“Seen as a means to drive economic growth and create jobs, Horizon 2020 has the political backing of Europe’s leaders and members of the European Parliament. They agreed that research is an investment in our future and so put it at the heart of the EU’s blueprint for smart, sustainable and inclusive growth and jobs.”
By coupling research and innovation, “Horizon 2020 is helping to achieve this with its emphasis on excellent science, industrial leadership and tackling societal challenges. The goal is to ensure Europe produces world-class science, removes barriers to innovation and makes it easier for the public and private sectors to work together in delivering innovation.”
The program is a “showcase in relations between the EU and Israel,” said Smits, who praised Israel as being a country with a cornucopia of “amazing innovators. I seem to have a sensor in my body that makes me feel vibrations when I enter a university or research institute with eagerness and entrepreneurship, and I felt it during my whole visit to Israel. Israelis are extremely good with knowhow. Many startups were launched by people who were in the Israel Defense Forces.
They are very good at taking risks and solving problems. But you would have to leave to psychologists the explanations for why Israelis are so good at this and have turned the country into the Startup Nation.”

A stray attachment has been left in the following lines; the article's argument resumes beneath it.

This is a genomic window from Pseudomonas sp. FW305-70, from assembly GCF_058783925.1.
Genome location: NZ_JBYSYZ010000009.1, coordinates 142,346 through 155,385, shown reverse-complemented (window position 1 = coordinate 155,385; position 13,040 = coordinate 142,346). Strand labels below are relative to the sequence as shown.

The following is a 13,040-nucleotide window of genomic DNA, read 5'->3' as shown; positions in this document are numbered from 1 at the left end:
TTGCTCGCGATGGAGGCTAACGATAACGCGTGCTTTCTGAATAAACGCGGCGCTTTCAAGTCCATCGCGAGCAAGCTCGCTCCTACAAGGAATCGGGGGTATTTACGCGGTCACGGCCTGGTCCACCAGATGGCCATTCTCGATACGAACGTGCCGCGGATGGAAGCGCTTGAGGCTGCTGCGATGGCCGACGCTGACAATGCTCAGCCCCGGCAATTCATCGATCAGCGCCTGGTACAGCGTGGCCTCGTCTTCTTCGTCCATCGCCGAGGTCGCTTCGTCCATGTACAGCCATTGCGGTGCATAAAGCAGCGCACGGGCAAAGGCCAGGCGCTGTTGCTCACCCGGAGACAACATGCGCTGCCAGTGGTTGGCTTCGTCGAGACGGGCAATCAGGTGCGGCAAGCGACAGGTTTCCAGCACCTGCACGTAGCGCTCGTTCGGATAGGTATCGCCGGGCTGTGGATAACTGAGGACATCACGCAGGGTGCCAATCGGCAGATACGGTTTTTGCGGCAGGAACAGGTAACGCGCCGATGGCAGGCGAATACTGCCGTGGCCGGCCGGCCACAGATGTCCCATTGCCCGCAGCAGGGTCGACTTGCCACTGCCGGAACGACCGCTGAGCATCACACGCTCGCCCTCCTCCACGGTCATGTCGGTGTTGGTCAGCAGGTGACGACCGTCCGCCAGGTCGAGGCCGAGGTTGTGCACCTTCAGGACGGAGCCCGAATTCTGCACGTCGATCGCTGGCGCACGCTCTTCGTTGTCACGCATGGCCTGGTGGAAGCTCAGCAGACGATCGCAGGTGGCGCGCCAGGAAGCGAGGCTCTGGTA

Smits also noted that the country has a lot of venture capital, and praised the role of ISERD, whose managing director is Nili Shalev. “There is a fantastic government setup in which ISERD provides guidance on how to get into EU programs,” he said.
“A LOT of countries in the EU, including my native country of the Netherlands, have an excellent science base, but no venture capital and no way to transfer knowledge from the public to the private sector,” Smits said. “In Israel you developed a perfect ecosystem for this. Other countries have specific pluses, but you can’t just cut and paste from one country to another. Lots of people come to Israel to see how it developed its reputation as a Startup Nation. We can learn a lot from you.”
In Europe, “we have only 7% of the world’s population, but we produce one-third of the world’s knowledge,” he continued. “We in Europe offer Israel an enormous pool of knowhow. The joint program is ideal because it creates contact for Israel with top European players. The technology that has been developed has a huge market in the world. It’s a win-win program. We learn from you, and you learn from us.”
Europe has many outstanding universities from Oxford and Cambridge in the UK to the Karolinska in Sweden, he said.
“So we have much on the continent to contribute to science. Those who initiated the program 20 years ago had very good vision. We have developed interpersonal trust. Scientists contact each other all the time. Without trust and friendship, it can’t work.”
ASKED SPECIFICALLY about the BDS movement in Europe and other continents, Smits was extremely reluctant to discuss it or the BREXIT vote in which Britain, theoretically so far, severed links to the EU.
“I say, let’s keep the political games out. Science has no borders. I am not involved in politics. I’m interested in solving the problems of mankind, and it can happen when we put the best brains together in Israel and Europe. It’s a success story. Let’s keep the dialogue going and alive. It’s so important to bring people together.”